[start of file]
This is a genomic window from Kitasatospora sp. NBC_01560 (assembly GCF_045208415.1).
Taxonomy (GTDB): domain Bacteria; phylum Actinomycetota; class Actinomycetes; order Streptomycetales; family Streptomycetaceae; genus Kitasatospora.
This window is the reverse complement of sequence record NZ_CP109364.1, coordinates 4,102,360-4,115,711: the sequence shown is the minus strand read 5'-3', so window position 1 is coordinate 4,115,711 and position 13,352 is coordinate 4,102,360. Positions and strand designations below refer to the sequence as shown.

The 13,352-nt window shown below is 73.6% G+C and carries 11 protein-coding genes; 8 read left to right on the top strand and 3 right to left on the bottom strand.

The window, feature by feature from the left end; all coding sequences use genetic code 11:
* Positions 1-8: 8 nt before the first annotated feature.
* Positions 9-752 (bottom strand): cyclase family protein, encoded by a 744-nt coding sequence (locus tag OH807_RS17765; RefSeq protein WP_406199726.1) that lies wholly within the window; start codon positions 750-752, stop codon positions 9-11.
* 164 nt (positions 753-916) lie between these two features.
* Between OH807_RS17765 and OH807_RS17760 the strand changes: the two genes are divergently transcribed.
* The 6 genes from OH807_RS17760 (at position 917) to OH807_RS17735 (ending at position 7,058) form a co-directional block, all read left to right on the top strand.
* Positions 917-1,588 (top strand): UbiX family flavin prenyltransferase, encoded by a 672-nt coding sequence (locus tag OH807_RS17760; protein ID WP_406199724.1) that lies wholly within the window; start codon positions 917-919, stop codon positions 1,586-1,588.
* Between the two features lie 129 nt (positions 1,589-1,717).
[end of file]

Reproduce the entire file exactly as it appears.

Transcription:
This is a genomic window from Kitasatospora sp. NBC_01560 (assembly GCF_045208415.1).
Taxonomy (GTDB): domain Bacteria; phylum Actinomycetota; class Actinomycetes; order Streptomycetales; family Streptomycetaceae; genus Kitasatospora.
This window is the reverse complement of sequence record NZ_CP109364.1, coordinates 4,102,360-4,115,711: the sequence shown is the minus strand read 5'-3', so window position 1 is coordinate 4,115,711 and position 13,352 is coordinate 4,102,360. Positions and strand designations below refer to the sequence as shown.

The 13,352-nt window shown below is 73.6% G+C and carries 11 protein-coding genes; 8 read left to right on the top strand and 3 right to left on the bottom strand.

The window, feature by feature from the left end; all coding sequences use genetic code 11:
* Positions 1-8: 8 nt before the first annotated feature.
* Positions 9-752 (bottom strand): cyclase family protein, encoded by a 744-nt coding sequence (locus tag OH807_RS17765; RefSeq protein WP_406199726.1) that lies wholly within the window; start codon positions 750-752, stop codon positions 9-11.
* 164 nt (positions 753-916) lie between these two features.
* Between OH807_RS17765 and OH807_RS17760 the strand changes: the two genes are divergently transcribed.
* The 6 genes from OH807_RS17760 (at position 917) to OH807_RS17735 (ending at position 7,058) form a co-directional block, all read left to right on the top strand.
* Positions 917-1,588 (top strand): UbiX family flavin prenyltransferase, encoded by a 672-nt coding sequence (locus tag OH807_RS17760; protein ID WP_406199724.1) that lies wholly within the window; start codon positions 917-919, stop codon positions 1,586-1,588.
* Between the two features lie 129 nt (positions 1,589-1,717).